A three-judge panel of federal judges ruled Monday that North Carolina legislators have until Sept. 1 to redraw state legislative districts to fix racial gerrymandering that unconstitutionally weakens the impact of African American voters.
Lawmakers sought to delay redrawing district lines until mid-November, but the court gave them a month. The court rejected plaintiffs’ request for special elections before the legislature’s May 2018 session.
U.S. District Court for the middle district of North Carolina ruled a year ago that 28 of the state’s 170 legislative districts were unconstitutional racial gerrymanders because lawmakers packed too many black voters into those districts when the state drew electoral boundaries in 2011. Republicans hold super-majorities in both houses of the North Carolina legislature.
The court later ordered the state to draw new districts and to hold special elections with those new lines by November. The Supreme Court upheld that ruling in June, but sent the case back to the lower court to decide whether special elections were necessary.
The three-judge panel on Monday said they would explain in a forthcoming opinion why they did not order special elections before regular voting in 2018. The judges said the Sept. 1 deadline finds a middle ground between Aug. 11, sought by the plaintiffs, and Nov. 15, advocated by the defendants.
“Although we appreciate that Legislative Defendants could have been gathering this information over the past months and weeks, Plaintiffs’ two-week schedule does not provide the General Assembly with adequate time to meet their commendable goal of obtaining and considering public input and engaging in robust debate and discussion,” the judges wrote. “Therefore, we prefer to give the legislature some additional time to engage in a process substantively identical to the one they have proposed.”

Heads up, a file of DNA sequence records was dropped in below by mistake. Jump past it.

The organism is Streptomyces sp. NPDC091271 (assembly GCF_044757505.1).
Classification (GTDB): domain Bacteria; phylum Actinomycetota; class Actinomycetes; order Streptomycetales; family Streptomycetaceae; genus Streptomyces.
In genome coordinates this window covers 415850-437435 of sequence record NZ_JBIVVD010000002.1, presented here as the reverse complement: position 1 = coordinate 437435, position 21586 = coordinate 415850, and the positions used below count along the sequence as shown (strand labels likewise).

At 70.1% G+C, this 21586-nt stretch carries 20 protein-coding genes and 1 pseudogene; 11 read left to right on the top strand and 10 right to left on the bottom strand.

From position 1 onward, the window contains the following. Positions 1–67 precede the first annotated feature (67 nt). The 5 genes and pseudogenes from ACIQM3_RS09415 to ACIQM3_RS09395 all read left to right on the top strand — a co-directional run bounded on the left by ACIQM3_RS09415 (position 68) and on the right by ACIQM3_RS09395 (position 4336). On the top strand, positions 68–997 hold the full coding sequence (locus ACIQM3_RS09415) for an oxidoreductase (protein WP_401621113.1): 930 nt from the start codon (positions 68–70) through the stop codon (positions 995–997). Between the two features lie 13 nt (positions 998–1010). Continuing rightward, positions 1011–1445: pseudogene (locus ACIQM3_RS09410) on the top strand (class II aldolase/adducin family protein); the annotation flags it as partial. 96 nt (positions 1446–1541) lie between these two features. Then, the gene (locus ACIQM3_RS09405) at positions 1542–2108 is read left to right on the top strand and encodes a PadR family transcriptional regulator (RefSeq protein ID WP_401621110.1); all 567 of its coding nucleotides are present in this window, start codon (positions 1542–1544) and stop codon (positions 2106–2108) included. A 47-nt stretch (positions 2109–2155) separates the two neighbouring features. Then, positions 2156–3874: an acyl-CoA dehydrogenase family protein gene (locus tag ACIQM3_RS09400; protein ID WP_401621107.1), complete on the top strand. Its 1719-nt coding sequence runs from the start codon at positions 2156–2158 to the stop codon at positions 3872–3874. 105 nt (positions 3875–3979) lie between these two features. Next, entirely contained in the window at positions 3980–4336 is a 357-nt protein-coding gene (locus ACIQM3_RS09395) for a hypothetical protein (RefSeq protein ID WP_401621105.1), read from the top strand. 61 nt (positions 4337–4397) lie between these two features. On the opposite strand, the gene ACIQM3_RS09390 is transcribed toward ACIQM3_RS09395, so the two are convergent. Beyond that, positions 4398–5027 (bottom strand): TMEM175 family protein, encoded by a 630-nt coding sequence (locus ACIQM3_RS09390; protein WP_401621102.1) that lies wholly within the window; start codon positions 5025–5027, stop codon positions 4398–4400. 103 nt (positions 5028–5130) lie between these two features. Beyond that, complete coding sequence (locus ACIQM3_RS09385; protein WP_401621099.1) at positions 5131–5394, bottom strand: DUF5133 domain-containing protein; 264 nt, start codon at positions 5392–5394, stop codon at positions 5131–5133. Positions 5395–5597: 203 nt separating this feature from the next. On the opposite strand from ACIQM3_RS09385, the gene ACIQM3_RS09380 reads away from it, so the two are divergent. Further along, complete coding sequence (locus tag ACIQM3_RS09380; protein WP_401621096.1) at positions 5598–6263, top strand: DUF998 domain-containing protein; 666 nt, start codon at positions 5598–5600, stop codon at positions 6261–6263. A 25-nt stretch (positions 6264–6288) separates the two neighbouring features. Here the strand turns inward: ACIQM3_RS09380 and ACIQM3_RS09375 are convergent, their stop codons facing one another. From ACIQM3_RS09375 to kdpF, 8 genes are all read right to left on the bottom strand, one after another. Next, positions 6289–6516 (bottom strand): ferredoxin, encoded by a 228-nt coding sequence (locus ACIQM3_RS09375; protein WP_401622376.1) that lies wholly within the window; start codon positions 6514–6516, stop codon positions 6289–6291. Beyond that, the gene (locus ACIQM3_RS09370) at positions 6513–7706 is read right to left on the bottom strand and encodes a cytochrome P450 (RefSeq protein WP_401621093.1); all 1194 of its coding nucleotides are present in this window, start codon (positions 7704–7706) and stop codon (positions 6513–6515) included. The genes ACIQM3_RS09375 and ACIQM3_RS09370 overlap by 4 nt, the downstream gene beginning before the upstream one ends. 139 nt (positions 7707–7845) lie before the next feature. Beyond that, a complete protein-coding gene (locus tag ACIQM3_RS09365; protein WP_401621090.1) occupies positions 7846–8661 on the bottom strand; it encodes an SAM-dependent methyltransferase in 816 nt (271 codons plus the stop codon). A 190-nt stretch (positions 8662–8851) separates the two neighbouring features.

The judges chided Republicans for doing little to draw new districts, even after the Supreme Court decision in June.
“The General Assembly’s failure to comply with this Court’s August 2016 Order or to take any apparent action since the Supreme Court unanimously affirmed this Court’s judgment tends to indicate that the General Assembly does not appreciate the need to move promptly to cure the unconstitutional racial gerrymanders in the 2011 districting plans,” the judges wrote.
The court said it would be willing to extend the deadline until Sept. 15 if lawmakers disclose the criteria and maps they were considering, and have a clear process for receiving public comment.
Voting rights groups praised the decision.
“The court’s decision affirms the urgency with which we must address this wrong committed against North Carolina voters,” Allison Riggs, a senior attorney at the Southern Coalition for Social Justice, said in a statement. “This prompt redrawing will allow North Carolinians to, at least, rest assured knowing which districts they will be living in come the November 2018 elections, and that the federal court will be reviewing the remedial plans closely to ensure they are legal.”
Former Attorney General Eric Holder, who now heads a Democratic group focused on redistricting reform, said it was time for the state to “clean up its act.”
“This ruling is a significant step towards fairer maps that better represent North Carolinians,” Holder said in a statement. “Now, the legislature should move forward with a fair and timely effort to protect the rights of North Carolina voters. ... The rest of the nation will be watching.”
The Supreme Court also struck down two congressional districts in the state in May, saying state lawmakers had factored race too heavily when they drew the boundaries.